On December 5, 2012, the U.S. Department of Energy, Office of Fossil Energy (DOE) posted the long awaited results of a third-party study on the potential macroeconomic impacts of liquefied natural gas (LNG) exports. 

Although the study’s aggregate macroeconomic results suggest that LNG export has net benefits to the U.S. economy, whether the study will help expedite DOE’s issuance of export authorizations remains unclear.  DOE has approved only one LNG export project to non-free trade agreement countries – to Sabine Pass Liquefication, LLC – while fifteen applications await a decision pending the results of this study, which now are open to public comment.


Federal law generally requires approval of natural gas exports to countries that have a free trade agreement with the United States.  For other countries, section 3(a) of the Natural Gas Act authorizes DOE to grant applications for export authorizations as long as the proposed exports are consistent with the public interest.

It is DOE’s policy that section 3(a) creates a rebuttable presumption that a proposed export is consistent with the public’s interest.  DOE’s public interest analysis of export applications focuses on the domestic need for the natural gas proposed to be exported, whether there is a threat to domestic security supply, and other factors to the extent they are shown to be relevant to the public interest, such as any economic, energy security, and environmental impacts.

Study Results

The study’s broad conclusions bolster arguments in support of LNG exports.  Across all analyzed scenarios, the United States was projected to gain economic benefits from allowing LNG exports, according to the metrics of welfare, gross domestic product, aggregate consumption, and trade balance.  Moreover, the net benefits across all scenarios examined and the benefits generally were found to become larger as the amount of exports increases.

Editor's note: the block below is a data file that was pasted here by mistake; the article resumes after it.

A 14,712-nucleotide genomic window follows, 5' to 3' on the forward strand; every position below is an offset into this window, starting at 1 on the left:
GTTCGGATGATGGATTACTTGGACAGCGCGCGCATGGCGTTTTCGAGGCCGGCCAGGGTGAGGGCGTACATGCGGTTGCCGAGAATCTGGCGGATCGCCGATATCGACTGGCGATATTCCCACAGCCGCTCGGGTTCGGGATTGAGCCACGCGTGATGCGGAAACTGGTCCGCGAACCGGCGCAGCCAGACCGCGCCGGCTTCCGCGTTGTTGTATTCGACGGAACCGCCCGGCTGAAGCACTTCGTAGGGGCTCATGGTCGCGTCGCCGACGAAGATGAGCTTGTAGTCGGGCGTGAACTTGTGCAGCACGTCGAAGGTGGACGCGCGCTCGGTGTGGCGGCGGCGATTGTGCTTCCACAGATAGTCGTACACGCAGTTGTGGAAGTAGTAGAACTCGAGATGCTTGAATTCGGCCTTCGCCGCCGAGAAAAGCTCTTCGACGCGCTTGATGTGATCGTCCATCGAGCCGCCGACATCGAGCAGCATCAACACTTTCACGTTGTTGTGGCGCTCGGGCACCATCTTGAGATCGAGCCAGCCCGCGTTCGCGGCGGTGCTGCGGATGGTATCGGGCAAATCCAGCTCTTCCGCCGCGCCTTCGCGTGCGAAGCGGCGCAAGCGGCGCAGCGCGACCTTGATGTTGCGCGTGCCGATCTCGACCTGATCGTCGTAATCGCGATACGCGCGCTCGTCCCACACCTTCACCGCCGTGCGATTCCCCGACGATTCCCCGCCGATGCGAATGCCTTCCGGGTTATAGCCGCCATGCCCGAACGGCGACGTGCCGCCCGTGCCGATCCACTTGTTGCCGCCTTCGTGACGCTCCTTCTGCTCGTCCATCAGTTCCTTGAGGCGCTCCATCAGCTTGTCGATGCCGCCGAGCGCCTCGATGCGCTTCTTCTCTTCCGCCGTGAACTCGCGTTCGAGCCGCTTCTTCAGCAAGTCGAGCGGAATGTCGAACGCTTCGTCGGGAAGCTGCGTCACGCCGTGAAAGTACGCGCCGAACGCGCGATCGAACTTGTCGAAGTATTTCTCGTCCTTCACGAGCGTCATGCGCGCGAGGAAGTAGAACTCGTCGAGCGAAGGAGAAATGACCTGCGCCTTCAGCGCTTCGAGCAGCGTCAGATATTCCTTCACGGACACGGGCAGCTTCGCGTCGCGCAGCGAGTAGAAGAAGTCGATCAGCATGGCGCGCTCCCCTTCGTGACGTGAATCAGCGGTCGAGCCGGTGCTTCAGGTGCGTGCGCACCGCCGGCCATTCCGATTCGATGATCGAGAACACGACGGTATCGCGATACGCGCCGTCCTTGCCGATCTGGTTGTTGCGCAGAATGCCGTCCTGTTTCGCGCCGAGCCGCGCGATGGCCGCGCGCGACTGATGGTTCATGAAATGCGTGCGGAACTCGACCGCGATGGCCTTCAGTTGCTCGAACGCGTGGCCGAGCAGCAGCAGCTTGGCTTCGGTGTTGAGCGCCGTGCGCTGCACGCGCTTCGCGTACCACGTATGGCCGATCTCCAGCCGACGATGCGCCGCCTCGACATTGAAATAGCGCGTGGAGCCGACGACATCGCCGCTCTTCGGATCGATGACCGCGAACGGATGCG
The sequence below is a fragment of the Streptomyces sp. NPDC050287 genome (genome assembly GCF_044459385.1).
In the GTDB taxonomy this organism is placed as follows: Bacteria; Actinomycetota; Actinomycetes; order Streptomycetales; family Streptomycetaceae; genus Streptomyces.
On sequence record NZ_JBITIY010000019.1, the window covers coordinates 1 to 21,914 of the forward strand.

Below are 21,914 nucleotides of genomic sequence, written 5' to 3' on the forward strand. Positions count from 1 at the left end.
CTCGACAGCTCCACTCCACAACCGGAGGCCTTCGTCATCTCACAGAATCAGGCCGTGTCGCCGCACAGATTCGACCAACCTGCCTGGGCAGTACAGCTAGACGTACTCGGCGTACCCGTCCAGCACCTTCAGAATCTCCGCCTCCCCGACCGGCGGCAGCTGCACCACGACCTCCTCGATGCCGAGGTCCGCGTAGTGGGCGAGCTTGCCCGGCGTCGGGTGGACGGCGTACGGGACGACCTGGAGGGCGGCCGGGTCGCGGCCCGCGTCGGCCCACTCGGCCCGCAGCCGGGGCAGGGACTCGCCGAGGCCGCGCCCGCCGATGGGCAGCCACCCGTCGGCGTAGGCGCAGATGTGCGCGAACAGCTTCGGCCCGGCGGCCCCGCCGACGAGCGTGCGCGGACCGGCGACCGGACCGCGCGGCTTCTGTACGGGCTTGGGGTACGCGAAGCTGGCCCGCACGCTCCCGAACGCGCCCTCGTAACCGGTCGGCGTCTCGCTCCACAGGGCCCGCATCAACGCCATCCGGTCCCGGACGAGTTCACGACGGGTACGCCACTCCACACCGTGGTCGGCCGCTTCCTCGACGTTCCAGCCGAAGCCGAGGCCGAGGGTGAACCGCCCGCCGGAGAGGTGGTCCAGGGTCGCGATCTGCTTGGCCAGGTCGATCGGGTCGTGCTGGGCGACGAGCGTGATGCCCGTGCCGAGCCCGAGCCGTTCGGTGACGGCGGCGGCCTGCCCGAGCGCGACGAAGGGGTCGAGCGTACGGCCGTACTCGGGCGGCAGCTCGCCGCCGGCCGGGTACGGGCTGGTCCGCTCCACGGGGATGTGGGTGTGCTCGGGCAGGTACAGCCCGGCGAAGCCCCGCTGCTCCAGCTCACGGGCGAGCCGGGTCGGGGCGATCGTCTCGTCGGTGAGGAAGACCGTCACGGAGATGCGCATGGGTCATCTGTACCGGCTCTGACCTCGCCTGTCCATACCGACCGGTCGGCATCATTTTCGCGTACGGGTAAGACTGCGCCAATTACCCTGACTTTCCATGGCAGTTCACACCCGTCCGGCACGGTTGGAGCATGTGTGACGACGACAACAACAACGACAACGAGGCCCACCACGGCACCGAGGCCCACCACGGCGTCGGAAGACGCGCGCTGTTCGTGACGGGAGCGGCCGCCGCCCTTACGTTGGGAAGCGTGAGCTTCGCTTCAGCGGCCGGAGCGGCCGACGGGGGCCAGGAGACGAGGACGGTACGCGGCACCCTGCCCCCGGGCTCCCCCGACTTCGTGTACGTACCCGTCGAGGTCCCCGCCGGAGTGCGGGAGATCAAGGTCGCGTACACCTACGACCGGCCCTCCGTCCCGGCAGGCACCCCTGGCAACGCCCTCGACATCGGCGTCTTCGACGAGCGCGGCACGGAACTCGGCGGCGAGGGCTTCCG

Opponents of LNG export, however, may point to higher domestic LNG prices as a major reason for DOE to withhold authorizations. The study noted that increases in domestic LNG prices could hurt trade-sensitive industries (e.g., the steel industry), the electricity sector, and other energy-intensive industries.  Opponents are likely to highlight that higher operating costs in these sectors will shift to consumers, in the form of high prices for goods being produced, and onto suppliers, whose workers and owners may experience losses.

Currently, fifteen export applications are pending for DOE’s public interest consistency determination.  The study supports a conclusion that LNG exports produce an overall net benefit to the U.S. economy, but DOE may focus more on near-term impacts identified in the study  The very fact that DOE commissioned the study to focus on trade-sensitive and energy-intensive sectors demonstrates that to them it is an area of particular concern.  As much as the report favors DOE authorizing LNG exports, the results are not the slam dunk that the industry had hoped it would be.

DOE posted the report in the fifteen pending export application dockets and invites public comment on each.  DOE intends to consider the comments and the report as it makes its public interest determination in each case.  Comments are due January 24, 2013 and reply comments are due January 25, 2013 in all cases.